Many of Metro’s problems stem from governance issues. It’s no easy task to corral officials from two states with several counties and independent cities plus the nation’s capital. But the National Transportation Safety Board’s urgent recommendation for more federal oversight of the system shows how deep the system’s problems run.


There is also the streetcar project, the opening of which has been delayed more than two years as preliminary testing found serious safety and design issues. Needless to say, the city and its region have a long road ahead.


New Orleans

It’s complicated to criticize New Orleans for its infrastructure challenges. As we mark the 10-year anniversary of Hurricane Katrina, the city still has a long way to go in regard to rebuilding neighborhoods to facilitating residents’ returns. By comparison, the Regional Transportation Authority (RTA) rebuilding and recovery efforts look far along.


While the RTA has rebuilt many streetcars, however, notably absent are those that serve low-income communities—often the places with the highest concentration of people lacking access to a personal vehicle or other means of getting around. In 2014, the nonprofit organization Ride New Orleans found that transport wait times were significantly longer in poorer areas with more people of color. Parts of the infamously neglected Lower 9th Ward were still not served by a single bus line.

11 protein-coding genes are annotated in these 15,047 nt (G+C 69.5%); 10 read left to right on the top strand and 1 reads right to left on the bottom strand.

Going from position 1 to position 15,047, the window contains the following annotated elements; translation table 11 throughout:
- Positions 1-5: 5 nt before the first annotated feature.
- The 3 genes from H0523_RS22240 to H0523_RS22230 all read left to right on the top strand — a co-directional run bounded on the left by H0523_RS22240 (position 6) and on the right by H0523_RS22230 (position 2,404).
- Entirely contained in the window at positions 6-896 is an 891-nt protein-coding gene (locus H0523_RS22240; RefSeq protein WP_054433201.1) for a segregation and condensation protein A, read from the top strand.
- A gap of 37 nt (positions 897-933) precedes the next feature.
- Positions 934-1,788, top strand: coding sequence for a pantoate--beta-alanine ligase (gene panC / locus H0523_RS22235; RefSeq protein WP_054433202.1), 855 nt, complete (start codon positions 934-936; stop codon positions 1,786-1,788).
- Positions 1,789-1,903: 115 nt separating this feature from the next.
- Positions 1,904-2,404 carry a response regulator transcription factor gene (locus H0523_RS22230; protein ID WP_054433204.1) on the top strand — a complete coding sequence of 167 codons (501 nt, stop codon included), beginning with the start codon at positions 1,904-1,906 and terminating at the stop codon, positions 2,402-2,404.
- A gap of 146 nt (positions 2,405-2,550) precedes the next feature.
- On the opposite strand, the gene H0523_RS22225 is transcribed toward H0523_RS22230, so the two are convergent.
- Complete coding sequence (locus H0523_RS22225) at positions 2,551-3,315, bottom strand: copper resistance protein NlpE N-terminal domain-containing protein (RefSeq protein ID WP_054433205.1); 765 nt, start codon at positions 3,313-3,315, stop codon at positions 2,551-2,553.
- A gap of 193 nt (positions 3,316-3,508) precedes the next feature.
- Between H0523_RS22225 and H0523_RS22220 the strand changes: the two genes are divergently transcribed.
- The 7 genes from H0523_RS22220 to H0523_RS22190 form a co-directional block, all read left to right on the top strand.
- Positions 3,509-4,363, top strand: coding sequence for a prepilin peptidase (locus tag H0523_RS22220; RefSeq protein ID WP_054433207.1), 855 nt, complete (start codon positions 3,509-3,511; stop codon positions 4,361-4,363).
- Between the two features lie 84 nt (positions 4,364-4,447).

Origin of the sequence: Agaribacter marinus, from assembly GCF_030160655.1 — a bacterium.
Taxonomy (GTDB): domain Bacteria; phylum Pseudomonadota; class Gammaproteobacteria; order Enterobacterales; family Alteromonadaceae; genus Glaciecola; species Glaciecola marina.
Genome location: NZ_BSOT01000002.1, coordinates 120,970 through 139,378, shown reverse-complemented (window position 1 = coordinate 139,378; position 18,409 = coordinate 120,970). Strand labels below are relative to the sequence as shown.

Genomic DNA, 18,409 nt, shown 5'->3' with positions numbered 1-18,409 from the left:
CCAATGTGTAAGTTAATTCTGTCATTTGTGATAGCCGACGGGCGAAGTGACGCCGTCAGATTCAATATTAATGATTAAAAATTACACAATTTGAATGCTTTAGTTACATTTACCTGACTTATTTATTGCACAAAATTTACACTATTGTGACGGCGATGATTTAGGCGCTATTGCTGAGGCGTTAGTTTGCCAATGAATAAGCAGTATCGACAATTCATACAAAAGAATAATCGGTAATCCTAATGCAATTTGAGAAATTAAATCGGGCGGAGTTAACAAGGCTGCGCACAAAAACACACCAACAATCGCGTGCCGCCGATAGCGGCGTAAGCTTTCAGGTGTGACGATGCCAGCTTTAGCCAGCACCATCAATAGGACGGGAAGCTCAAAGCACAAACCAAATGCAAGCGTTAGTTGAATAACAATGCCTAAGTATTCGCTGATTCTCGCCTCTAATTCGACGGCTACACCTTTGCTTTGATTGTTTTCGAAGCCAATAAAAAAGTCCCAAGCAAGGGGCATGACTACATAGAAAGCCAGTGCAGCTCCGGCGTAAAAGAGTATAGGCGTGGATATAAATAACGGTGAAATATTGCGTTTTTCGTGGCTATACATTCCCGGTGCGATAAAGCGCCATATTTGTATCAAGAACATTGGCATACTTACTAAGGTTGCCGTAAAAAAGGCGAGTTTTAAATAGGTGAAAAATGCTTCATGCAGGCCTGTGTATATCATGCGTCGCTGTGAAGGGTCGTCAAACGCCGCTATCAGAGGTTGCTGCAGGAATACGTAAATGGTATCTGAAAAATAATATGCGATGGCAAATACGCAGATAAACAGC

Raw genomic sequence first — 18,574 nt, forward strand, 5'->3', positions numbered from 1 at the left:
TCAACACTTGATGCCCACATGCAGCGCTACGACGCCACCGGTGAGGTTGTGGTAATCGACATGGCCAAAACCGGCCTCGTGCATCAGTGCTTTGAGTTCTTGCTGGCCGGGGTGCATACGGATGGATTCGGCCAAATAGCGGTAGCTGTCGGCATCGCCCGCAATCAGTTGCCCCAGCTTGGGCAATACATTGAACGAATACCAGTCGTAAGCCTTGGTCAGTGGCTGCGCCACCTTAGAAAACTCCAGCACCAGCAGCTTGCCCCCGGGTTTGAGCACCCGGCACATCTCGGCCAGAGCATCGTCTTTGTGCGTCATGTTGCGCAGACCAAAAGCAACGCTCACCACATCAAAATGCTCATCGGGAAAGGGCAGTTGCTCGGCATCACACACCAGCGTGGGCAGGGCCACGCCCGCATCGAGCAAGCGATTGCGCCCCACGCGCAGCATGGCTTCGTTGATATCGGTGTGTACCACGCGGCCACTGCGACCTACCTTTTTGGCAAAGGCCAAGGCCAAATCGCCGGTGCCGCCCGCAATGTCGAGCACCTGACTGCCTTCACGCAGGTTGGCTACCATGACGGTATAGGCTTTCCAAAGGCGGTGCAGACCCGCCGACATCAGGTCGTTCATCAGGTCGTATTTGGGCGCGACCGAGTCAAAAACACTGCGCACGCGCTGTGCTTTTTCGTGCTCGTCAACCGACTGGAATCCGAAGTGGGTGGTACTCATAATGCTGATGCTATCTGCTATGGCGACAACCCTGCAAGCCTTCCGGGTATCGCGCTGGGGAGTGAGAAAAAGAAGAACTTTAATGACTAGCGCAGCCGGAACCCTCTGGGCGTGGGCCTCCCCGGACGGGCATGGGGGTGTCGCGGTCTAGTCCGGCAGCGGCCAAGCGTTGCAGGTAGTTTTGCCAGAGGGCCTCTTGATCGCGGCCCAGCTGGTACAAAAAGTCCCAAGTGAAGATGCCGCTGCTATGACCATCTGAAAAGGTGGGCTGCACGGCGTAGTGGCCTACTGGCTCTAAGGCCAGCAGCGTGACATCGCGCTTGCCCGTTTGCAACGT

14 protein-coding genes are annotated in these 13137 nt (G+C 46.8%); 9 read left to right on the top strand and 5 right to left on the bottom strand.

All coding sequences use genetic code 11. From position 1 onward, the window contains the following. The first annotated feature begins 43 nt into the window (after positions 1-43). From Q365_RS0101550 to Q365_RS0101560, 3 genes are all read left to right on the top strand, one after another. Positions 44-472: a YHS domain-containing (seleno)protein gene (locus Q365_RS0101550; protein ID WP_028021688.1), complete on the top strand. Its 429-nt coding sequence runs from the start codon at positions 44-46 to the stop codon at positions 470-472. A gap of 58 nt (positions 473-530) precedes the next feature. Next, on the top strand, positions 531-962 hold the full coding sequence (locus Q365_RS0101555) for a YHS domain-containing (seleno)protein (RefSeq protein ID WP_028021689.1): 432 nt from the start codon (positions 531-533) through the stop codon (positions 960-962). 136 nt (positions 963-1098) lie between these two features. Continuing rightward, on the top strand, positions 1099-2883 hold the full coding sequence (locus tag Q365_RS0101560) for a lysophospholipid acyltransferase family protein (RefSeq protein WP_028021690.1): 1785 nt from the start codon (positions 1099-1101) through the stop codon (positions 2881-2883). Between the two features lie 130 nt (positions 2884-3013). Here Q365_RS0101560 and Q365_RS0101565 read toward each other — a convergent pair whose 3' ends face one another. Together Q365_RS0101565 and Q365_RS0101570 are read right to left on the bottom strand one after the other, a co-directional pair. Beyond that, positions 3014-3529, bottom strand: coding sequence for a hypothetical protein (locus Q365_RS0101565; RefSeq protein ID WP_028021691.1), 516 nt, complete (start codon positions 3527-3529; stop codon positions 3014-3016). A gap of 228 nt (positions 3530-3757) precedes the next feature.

Author Bio:

Emily Logan is Director of Acquisition and Retention at Care2, where her team works with member activists to spread the word about their petitions, builds petition campaigns into full-scale organizing efforts, and helps keep current Care2 members happy and engaged.

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Nick Neyland (Flickr)